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Top 10 largest Catholic countries

Flags of Brazil, Mexico, The Philippines and The United States countries.

The Roman Catholic Church remains the largest Christian denomination globally, with a population of 1.39 billion as of 2024.

Here are the ten countries with the largest Catholic populations:

1. Brazil (105.3 million) 

Brazil is renowned for its soccer stars, the Amazon River, and the world's most extensive rainforest.

Colonized by Portugal in the 16th century, it boasts the Church of Saints Cosme and Damião, the oldest church built in 1535.

At present, Brazil has the largest Catholic population in the world, with 105.3 million adherents.

2. Mexico (91.2 million) 

Known for its Mayan temple ruins, delicious cuisine, and mariachi music, Mexico saw the arrival of the Catholic faith with the Spanish conquest of the Aztec Empire in the 16th century.

The Catedral de San Ildefonso, completed at the end of the 16th century, is the oldest cathedral in the country.

Mexico has 91.2 million Catholics as of 2024.

3. The Philippines (86 million) 

This country is known for the jeepney, Boracay, Mayon Volcano, and as the text capital of the world. 

The Catholic faith reached the Philippines when the Spaniards colonized the archipelago in the 16th century. 

In 1521, Magellan and his men set foot on Homonhon, an island in Eastern Samar. 

Rajah Humabon, his wives, and subjects were the first converts to Catholicism. Humabon, a chieftain in Cebu, was baptized as Don Carlos Valderrama.

Magellan was killed in a battle on Mactan, an island in central Philippines.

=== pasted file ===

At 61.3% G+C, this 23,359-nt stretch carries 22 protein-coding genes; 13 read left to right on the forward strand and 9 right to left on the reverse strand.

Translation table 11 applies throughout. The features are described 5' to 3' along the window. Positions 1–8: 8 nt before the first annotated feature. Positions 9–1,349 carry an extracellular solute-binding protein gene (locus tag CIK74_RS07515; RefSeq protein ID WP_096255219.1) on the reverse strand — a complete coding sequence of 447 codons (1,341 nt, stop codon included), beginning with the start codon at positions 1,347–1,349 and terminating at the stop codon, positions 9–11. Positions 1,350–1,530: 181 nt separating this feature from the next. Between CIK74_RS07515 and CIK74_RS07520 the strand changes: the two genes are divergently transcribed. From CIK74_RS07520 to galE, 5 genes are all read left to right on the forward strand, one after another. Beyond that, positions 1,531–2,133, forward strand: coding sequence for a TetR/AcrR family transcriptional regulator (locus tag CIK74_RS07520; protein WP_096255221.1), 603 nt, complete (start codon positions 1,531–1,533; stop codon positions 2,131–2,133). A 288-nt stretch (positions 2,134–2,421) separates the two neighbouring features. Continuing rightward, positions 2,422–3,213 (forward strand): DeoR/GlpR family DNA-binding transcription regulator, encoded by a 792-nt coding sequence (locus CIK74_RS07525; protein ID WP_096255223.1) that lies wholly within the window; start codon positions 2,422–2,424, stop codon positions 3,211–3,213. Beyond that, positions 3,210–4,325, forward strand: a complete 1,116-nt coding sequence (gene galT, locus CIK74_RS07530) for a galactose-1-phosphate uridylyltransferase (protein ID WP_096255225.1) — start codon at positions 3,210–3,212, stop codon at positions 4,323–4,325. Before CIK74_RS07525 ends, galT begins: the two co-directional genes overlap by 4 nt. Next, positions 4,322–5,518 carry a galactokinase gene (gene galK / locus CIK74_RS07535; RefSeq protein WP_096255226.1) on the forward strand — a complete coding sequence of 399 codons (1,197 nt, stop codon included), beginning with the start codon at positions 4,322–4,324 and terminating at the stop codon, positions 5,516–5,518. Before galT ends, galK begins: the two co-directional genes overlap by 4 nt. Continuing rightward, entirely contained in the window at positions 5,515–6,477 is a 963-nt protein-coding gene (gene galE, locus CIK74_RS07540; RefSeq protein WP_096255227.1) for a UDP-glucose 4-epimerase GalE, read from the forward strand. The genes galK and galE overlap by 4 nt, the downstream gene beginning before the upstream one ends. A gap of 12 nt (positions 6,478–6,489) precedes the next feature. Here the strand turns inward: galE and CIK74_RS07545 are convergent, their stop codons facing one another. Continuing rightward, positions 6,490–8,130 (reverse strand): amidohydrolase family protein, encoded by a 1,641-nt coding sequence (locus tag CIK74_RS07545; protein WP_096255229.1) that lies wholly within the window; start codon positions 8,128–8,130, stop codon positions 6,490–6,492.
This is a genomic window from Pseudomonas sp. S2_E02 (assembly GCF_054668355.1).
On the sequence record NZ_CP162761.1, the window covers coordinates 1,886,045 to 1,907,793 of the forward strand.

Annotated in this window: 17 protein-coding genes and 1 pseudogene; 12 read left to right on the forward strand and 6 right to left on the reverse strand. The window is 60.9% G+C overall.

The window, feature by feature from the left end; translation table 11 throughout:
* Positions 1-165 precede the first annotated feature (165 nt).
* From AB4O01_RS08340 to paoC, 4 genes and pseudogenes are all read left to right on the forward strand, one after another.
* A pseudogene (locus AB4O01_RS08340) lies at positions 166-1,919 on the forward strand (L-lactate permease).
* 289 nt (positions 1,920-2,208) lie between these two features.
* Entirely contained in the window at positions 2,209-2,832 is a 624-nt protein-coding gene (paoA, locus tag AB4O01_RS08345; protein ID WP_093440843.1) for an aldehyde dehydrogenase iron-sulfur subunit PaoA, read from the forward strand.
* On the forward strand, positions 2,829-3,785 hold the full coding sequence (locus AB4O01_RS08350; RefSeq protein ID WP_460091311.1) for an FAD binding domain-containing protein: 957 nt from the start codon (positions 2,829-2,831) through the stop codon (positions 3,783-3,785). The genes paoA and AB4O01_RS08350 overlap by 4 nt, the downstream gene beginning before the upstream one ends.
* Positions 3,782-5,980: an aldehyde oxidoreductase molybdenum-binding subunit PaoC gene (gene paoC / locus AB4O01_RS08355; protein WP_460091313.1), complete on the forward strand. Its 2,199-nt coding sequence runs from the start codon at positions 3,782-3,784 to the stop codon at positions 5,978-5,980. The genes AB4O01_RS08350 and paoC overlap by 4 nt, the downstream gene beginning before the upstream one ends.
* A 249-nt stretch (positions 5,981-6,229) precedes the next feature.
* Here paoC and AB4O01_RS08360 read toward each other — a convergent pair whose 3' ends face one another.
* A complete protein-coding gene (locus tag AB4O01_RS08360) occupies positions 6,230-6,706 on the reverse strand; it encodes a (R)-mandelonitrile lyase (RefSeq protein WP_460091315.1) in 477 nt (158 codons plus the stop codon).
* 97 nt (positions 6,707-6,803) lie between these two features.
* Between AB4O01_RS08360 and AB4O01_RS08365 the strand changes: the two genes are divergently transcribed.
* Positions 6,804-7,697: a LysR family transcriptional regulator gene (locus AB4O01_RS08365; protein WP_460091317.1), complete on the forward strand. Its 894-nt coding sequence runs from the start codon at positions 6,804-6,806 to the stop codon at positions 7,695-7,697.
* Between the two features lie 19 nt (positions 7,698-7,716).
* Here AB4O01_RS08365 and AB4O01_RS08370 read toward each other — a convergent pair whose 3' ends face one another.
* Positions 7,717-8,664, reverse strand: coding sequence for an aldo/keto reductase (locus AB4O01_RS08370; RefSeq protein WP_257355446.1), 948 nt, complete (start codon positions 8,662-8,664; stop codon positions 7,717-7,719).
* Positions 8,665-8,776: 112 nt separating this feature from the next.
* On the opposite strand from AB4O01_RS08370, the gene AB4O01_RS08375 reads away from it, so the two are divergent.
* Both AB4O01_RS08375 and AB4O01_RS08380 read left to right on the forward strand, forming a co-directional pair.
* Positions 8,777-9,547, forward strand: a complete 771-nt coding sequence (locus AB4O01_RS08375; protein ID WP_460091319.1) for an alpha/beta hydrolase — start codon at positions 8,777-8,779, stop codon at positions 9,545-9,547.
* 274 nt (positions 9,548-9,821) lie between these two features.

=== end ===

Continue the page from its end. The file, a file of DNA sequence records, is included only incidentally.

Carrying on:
The first stone church in the country is the San Agustin Church in Intramuros, the seat of the Spanish colonial government. 

It has 86 million Catholics today, surpassing the more than 30 million Catholics in Spain, which brought the faith to the Philippines. 

4. The United States (67 million) 

There is just so much about this country: Hollywood, NASA, the White House, NBA, the Golden Gate, etc. 

In the 1500s, Spain expanded its colonial empire in areas in the Americas that later became the United States of America. 

In 1610, the San Miguel Chapel was built by the Spanish in Santa Fe, New Mexico. It is regarded as the oldest church in what would become the USA. 

The USA was founded on July 4, 1776, after the British colonization of the 13 territories for 176 years. 

The 13 territories include Connecticut, Delaware, Georgia, Maryland, Massachusetts, New Hampshire, New York, New Jersey, Virginia, North Carolina, Pennsylvania, Rhode Island, and South Carolina.  

5. Italy (42 million) 

The Vatican, the Leaning Tower of Pisa, the Renaissance, and the Colosseum are only a few of the interesting things about this country. 

Christianity arrived in Italy in the first century. The Apostles Peter and Paul traveled to Rome for a mission, where they were later killed as martyrs. 

It is believed that Santa Pudenziana is the first church built in Rome in the first century. 

The Vatican, a city-state within Rome, became independent from Italy in 1929. Rome is the capital of Italy. Italy produced many of the saints. 

6. Democratic Republic of the Congo (37 million) 

This republic is known for diamonds, gold, crude oil, and coffee.

As early as 1491, the Catholic faith was already present in this country. Portuguese missionaries converted King João me and his family. His successor and son, King Nzinga Mbemba, made efforts to turn the country into a Catholic one. 

During the regime of Mobutu Sese Seko, who ruled this republic (formerly Zaire) for 32 years, Catholic schools and universities were nationalized.